The other thing that bothers me is how is that fair to a reader that may really want to read a certain book when a bookstore in let's say, Appleton, Wisconsin (my nearest store) sets out a book five days before it's release but a reader who's dying to read it in Denver, Colorado has to wait until the release date because their local bookseller doesn't put it out until the release date? And don't even get me started on people who've pre-ordered a copy online or are waiting for an eBook copy to be delivered to their Kindle/Nook/Kobo/iPad, etc. They still have to wait until the release date!
But of course when I voiced this opinion to the group I was told a bookseller couldn't keep every book that comes in until the release date; that would be unrealistic. How stupid of me for even suggesting it! After all, life isn't fair and some people just have to suck it up. (Those last two sentences weren't actually spoken to me as much as they were implied.)
In my opinion all books should be S-O-S, otherwise why bother setting a release date at all? How can you market something when technically a book isn't supposed to be out until "this date" but some stores set it out on "this earlier date?"
As an Indie Author, I set the release date for my books carefully and thoughtfully. I don't just randomly say, "Oh, by the way, my next book comes out on Tuesday," a week prior. That wouldn't give me enough time to get people excited about the book, nor would it make the release date special. What good would it do to say "Into the Light will be on sale on December 13, 2016," then put it out two weeks earlier? Hint: it wouldn't.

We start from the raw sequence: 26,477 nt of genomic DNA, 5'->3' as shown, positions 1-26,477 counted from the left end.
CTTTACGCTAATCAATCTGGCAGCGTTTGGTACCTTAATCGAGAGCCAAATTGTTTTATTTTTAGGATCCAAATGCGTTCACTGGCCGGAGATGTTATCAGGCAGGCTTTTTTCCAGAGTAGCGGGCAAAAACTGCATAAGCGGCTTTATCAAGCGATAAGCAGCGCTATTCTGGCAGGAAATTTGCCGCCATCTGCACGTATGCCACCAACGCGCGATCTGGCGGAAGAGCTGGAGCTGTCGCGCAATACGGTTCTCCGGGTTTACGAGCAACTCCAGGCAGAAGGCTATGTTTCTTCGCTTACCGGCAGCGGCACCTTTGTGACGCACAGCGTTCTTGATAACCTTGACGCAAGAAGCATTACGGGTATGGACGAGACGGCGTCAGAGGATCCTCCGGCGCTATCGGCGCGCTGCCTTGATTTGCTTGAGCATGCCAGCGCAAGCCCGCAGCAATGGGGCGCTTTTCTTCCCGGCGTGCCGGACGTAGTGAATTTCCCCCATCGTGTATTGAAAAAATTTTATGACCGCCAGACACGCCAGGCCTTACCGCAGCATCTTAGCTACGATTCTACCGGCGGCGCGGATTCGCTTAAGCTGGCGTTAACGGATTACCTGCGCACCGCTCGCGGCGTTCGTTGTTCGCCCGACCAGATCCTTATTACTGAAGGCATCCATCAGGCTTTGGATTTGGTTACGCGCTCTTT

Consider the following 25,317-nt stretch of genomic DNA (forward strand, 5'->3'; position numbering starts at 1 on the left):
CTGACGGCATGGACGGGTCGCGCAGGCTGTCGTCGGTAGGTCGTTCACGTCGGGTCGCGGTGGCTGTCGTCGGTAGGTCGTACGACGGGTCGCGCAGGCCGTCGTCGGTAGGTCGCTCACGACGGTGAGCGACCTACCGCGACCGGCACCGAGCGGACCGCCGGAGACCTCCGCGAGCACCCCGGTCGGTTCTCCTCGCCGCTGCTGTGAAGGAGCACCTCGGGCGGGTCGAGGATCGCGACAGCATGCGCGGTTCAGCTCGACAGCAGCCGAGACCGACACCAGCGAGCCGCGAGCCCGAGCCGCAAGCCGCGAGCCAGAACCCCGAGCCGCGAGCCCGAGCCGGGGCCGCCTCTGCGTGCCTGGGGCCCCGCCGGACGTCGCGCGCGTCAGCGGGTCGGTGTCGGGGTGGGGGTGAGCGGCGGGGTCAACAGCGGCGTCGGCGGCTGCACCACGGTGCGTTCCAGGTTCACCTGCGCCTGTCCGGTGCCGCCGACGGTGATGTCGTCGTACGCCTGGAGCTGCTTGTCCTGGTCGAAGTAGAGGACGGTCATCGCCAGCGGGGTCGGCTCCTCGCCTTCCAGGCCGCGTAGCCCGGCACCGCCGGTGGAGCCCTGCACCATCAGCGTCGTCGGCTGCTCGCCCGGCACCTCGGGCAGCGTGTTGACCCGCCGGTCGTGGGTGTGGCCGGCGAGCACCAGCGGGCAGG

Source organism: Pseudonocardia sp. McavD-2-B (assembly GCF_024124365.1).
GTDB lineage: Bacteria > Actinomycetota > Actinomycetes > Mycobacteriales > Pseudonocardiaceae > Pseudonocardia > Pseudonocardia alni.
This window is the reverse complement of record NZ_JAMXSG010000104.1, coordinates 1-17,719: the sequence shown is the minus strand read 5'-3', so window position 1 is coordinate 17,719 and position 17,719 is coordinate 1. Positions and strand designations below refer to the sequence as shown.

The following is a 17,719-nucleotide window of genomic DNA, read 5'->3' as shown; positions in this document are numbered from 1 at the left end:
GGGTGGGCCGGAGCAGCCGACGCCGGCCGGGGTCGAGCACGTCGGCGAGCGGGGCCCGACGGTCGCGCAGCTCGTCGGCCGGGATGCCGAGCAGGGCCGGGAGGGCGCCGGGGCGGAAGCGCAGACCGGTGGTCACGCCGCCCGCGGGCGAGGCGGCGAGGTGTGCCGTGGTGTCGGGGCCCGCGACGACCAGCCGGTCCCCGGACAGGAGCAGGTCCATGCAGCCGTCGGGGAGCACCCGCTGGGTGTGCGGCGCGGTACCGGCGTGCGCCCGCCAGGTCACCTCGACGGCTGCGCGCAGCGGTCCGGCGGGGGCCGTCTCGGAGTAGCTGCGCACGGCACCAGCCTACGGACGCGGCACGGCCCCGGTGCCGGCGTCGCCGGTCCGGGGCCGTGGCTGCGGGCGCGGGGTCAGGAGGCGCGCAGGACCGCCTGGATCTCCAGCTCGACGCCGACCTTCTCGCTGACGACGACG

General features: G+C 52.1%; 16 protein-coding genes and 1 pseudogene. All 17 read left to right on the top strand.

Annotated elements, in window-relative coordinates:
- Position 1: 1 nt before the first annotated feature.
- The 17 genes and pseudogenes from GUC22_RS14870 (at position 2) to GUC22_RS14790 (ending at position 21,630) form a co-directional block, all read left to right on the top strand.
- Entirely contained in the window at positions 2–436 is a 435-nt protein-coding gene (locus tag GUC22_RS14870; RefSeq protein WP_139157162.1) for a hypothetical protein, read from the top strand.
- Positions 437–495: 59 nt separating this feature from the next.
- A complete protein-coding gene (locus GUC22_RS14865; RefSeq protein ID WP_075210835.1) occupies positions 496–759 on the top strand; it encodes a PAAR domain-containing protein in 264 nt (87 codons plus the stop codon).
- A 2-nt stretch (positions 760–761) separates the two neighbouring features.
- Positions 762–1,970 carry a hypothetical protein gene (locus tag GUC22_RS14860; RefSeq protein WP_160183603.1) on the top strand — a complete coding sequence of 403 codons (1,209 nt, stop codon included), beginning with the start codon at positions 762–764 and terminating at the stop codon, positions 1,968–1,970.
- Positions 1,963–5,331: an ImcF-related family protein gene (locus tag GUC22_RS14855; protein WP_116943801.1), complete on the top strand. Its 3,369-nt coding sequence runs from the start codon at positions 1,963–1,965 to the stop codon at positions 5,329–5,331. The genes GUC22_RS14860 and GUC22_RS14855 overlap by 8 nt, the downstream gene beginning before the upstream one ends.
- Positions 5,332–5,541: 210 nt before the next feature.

How Would You Feel?
Let's forget books for a minute. How would you feel if you were really looking forward to a new video game, or a movie coming out on DVD, or concert tickets - all of which were going on sale on a SPECIFIC date but let's say a Walmart in Louisville, Kentucky put the video game out a week early and you live in Omaha, Nebraska. Or a Target in Houston, Texas started selling that DVD five days before the Target store in your hometown of Sioux Falls, South Dakota? Or worse yet, the ticket seller for the concert you want to go to has the ability to print tickets before they go on sale for herself and her friends, so she does. How would you feel? Outraged, if you're anything like me. I'm sure you're thinking, "well if I don't live in that place how would I know?" But that's the whole point! It's the craftiness, the sneakiness of the booksellers I'm talking about. If you run a red light at 3 AM and there's nobody else on the road to see it, does that make it okay? No, no it doesn't.
So what do you think? Do you think it's okay for booksellers to put out books whenever they feel like it? Or if they have to wait to sell one book, should they have to wait to sell all books that come in before their release date? Why or why not?